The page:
All of this time, I have been posting on Artist Strong about making steps towards realizing your creative dreams. And yet, only until recently have I begun to truly consider my own. What are my goals? What do I want for myself creatively? I can be good at dishing advice, but can I practice what I preach?
Well, this new year is exactly that opportunity. I’m taking an entire year to dedicate to this blog and my own art. And I’m scared as all hell. You heard me. Scared. Some mornings it is a crippling fear that I’m filled with and I would rather do the laundry or the dishes than face the blank screen or blank canvas waiting for me. And having the time to think about my art and writing, planning and developing both, is an awesome thing. I mean awesome, in the original definition of the word. All of a sudden, the structured art teacher and brief administrator now has all the freedom in the world. Some might find that they burst with creativity when the opportunity arrives. For me, the reality has been a quiet house, with my quiet studio, waiting for me to start my day when I choose. The reality has been committing to 1500 words a day to ensure something gets written. The reality has been outlining long and short term goals for myself and creating tasks that will help me meet them. The reality has been writing and painting, even when I don’t feel like it.
I think we all idealize the freedom that comes with “taking a year” to do something important to us. A friend of mine from several years ago confided in me that she had once taken a year off to write her novel she always dreamed of writing, but instead spent most of it skiing (she lived in New England) and when she realized she wasn’t doing her work, she chose to return to teaching for the structure and security it provided.
I’m scared of exactly that while also at the same time being fearful that my work won’t be good enough. It is a common affliction many face, which is why books like Art and Fear (AL) and The Artists Way (AL) are not just on my bookshelf, but have been best sellers.
Right now, I need to build structure in my life and figure out how to work towards the many goals and creative projects written on post it notes and stuck all over my studio. So, I’m re-reading a gift someone gave me, a wonderful book called The Artist’s Guide: How to Make a Living Doing What You Love by Jackie Battenfield (AL). So far, I’ve been through the first big chapter, where it asks to chart out your life. I listed every secret goal and dream I have for myself and then labeled them short term and long term goals. From here, I listed tasks on the short term list that would help me realize long term goals. Now, according to my reading, I’m to put away the long term list and pretend it doesn’t exist. I only look at my short term goals and now I begin looking at my calendar and figuring out the time each goal and its many tasks need and my priority for them.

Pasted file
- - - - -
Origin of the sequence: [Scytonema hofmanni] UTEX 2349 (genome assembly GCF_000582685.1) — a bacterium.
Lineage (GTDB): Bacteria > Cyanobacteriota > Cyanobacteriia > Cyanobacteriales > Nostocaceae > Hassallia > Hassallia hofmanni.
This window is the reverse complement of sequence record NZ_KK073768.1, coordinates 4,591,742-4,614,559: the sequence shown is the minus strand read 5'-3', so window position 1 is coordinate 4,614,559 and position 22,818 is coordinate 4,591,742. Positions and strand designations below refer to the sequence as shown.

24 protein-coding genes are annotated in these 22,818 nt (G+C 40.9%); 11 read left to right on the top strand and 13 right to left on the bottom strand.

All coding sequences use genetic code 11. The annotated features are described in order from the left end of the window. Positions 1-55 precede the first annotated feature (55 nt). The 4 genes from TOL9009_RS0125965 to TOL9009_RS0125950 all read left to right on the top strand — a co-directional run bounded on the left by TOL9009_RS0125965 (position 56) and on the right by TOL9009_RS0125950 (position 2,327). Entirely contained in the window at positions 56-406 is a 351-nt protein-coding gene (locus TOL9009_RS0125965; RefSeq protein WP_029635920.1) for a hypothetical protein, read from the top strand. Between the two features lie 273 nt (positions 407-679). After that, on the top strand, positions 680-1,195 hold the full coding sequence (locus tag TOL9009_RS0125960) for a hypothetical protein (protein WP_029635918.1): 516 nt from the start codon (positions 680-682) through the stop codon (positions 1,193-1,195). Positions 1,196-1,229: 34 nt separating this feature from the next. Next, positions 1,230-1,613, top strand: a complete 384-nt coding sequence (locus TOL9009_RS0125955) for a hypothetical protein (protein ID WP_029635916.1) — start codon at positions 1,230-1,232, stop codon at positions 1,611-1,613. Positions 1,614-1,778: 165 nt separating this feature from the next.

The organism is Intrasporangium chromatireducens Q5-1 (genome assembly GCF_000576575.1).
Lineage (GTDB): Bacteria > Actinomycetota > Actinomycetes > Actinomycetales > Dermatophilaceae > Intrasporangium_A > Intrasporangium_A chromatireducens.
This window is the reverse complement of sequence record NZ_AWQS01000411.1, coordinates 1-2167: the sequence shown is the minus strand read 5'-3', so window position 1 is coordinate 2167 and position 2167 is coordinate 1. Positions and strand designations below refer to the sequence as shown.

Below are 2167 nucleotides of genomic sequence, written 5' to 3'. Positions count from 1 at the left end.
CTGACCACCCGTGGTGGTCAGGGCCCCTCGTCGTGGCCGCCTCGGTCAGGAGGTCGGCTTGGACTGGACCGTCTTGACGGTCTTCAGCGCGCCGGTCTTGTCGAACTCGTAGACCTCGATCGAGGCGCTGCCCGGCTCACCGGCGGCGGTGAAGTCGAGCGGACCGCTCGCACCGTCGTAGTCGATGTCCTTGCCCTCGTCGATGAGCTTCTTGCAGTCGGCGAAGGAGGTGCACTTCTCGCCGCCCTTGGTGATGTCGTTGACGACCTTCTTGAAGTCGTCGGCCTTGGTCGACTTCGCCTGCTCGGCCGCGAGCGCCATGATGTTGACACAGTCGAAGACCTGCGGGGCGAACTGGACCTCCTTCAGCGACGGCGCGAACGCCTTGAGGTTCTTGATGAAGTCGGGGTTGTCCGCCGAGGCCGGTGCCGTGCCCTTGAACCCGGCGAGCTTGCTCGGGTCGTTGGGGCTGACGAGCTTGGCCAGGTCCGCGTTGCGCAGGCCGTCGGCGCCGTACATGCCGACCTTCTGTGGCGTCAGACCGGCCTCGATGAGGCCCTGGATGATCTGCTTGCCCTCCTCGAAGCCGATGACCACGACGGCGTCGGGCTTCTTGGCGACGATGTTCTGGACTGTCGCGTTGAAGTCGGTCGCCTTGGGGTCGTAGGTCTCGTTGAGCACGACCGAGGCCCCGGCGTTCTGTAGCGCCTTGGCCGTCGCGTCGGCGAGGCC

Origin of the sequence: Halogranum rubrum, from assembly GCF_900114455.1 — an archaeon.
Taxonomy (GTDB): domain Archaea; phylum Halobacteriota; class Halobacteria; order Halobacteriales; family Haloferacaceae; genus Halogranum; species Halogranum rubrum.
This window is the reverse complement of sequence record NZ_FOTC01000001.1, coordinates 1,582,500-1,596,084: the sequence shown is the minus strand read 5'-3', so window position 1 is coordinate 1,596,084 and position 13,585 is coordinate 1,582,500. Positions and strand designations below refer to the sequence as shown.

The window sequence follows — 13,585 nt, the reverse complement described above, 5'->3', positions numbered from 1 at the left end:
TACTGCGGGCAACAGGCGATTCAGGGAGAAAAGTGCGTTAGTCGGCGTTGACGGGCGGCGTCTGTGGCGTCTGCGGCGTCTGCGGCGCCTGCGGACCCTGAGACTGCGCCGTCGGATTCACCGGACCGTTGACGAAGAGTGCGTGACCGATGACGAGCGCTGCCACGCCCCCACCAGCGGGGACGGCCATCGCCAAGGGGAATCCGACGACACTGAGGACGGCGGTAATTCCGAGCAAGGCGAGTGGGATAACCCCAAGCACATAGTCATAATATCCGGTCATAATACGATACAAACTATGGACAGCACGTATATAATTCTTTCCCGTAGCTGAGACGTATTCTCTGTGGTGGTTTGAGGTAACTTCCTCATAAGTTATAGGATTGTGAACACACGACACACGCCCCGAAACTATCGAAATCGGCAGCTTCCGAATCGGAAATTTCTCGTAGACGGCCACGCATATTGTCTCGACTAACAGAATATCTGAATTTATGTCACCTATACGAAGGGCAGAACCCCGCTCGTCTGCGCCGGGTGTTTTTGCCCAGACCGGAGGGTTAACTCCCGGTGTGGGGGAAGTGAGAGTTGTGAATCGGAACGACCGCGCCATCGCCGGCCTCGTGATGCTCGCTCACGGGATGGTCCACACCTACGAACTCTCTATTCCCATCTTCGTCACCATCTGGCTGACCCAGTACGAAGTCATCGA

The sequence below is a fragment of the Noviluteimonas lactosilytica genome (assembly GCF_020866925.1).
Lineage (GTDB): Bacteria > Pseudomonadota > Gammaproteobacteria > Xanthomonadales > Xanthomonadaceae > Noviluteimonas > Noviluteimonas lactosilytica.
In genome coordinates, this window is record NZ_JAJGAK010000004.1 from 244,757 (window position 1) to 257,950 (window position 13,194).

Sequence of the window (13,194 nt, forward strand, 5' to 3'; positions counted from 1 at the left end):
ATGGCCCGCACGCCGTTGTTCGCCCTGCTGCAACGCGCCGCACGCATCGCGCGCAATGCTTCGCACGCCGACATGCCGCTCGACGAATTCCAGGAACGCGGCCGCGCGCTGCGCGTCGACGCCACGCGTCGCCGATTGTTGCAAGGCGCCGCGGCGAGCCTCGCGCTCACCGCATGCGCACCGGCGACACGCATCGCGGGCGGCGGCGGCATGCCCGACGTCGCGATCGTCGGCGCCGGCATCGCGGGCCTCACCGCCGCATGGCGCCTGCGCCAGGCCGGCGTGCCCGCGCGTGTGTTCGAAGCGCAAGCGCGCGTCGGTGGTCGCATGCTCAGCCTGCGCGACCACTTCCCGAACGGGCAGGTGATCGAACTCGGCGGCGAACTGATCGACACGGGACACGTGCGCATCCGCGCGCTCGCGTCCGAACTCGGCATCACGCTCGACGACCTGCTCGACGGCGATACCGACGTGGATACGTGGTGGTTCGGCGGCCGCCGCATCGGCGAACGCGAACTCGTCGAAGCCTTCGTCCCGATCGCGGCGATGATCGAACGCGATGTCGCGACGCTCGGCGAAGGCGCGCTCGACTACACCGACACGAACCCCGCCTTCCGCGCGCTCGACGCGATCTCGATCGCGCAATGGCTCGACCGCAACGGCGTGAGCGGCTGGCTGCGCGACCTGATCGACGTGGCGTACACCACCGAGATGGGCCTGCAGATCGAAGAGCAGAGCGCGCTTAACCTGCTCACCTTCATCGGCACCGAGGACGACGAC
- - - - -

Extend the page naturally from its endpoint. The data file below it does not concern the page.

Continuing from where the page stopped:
The author literally maps her entire year out. For me, right now, I’m going for getting stuff done, then I’ll consider mapping out more than a few days at a time! I have few deadlines except those that I impose on myself. And if you read her book, you will see she has a very complex life that she uses the calendar to simplify. I’m hoping to keep it simple and minimal, period. Inshallah (after living in the Middle East for 6 years it becomes hard NOT to use this phrase). My big deadline is to check in after one year’s time and see what I have accomplished and where I’m at professionally, according to those long term goals I’ve listed.
Why structure? One, I’m a structured person, so this kind of activity and process helps me stay on track and keep focused on my goals (remember, I have been in a classroom for most of my life!). Yet, I would argue this process is extremely important for any creative who has a goal in mind. Saying you want to be a successful artist or writer means nothing, what exactly do you mean by successful?! Now, we are getting somewhere…
It is important to remember that our success is something very individual. Perhaps you love your day job and wish to write or paint on the side because it brings you joy and it is a great stress release for you. You have no intentions of quitting your day job. Then, success may not be about making a living from your creative endeavors. Perhaps you want to supplement your current financial state. Perhaps you have no desire to make money but just want to share your work with a larger audience, or hold a class to share your skills! It doesn’t matter, good for you whatever it is, but it is important you figure out what creative success looks like to you. Once you do, some of the fear dissipates. And I promise, those evil naysaying voices get quieter the more you make, and it is easier to ignore them as you achieve those tasks that are helping you realize your goals.
So, time for me to face those fears. Lately, for me, it’s not about the writing, that comes easily. In fact, I sometimes write to avoid my studio. And that is the problem. It is time to start making art and see where it leads me. It is time to face my fear and start on that task list! Small steps will help me quiet those judgmental thoughts.
BE COURAGEOUSLY CREATIVE: How do you define success for yourself? This is the perfect time of year to reflect on something like this, so get out that bottle of wine and notepad. Put out some candles and get some mood music going. Time to list out your dreams. Don’t hold back, because you deserve more and so do we! 🙂
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